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Friday, September 7, 2012

Which is Harder: Something New or Getting Better?

It's harder to try harder at things than it is to try new things.

At least, that's true for adults. When you're an adult and you try new things (like triathlons) you say to yourself and others, "Well, I've never done this before, so just doing it is an accomplishment."

"The circle is now complete..."
But when you try harder at things, like to run a faster 10K, and you have background or experience, you can't just say "I'm a winner just for finishing." You have to actually achieve your goal or you look bad to others and feel bad.

That's because as adults we worry about how we appear to the outside world. We know others are watching and evaluating and we care about that.

But for kids, it's harder to try new things because they are new and unknown. Kids don't have a lot of experience to be able to make accurate predictions about the unknown. For instance, they have no idea what it's like to get on a school bus and enter a classroom as a Kindergartener. So it's really scary to try that.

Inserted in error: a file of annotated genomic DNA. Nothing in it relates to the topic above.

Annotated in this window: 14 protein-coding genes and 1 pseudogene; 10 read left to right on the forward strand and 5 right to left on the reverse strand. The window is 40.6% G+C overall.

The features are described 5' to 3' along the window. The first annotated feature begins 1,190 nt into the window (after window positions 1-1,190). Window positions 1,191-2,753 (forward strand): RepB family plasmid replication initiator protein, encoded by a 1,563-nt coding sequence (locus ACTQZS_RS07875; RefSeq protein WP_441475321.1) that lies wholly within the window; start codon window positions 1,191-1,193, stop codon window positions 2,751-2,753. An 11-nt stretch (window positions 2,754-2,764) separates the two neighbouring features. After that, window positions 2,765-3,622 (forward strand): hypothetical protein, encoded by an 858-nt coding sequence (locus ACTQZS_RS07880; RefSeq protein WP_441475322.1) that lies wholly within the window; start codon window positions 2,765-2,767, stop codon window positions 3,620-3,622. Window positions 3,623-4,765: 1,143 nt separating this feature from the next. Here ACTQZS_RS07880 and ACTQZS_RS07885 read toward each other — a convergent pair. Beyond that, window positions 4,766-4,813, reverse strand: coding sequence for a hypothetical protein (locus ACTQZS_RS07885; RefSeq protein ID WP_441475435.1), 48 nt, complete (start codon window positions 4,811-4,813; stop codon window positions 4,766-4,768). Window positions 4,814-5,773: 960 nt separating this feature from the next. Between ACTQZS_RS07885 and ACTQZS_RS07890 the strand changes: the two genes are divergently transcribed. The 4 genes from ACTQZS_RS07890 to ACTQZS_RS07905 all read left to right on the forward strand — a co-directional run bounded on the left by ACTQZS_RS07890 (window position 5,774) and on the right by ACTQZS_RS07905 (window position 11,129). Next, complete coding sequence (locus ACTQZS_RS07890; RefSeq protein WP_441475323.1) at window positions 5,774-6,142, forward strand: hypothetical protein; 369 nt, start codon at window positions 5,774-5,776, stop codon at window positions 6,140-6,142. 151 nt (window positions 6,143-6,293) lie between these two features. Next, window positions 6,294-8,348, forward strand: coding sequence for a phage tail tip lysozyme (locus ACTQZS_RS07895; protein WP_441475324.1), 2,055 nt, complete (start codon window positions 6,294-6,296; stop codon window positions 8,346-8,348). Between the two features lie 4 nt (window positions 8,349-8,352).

And kids only care about themselves and how they feel. They don't care what others think. And anyone who has kids knows they will happily do the same thing over and over and over again without comparing recent efforts to past efforts or worrying if they are showing improvement or even paying attention at all to what they are doing.

They don't plan or train. They don't really set goals. They just live in the moment and evaluate their experience on their own perception. They don't care what anyone thinks.

I think I'm teaching my kids so much. I need to thank them for teaching me a few things here and there.

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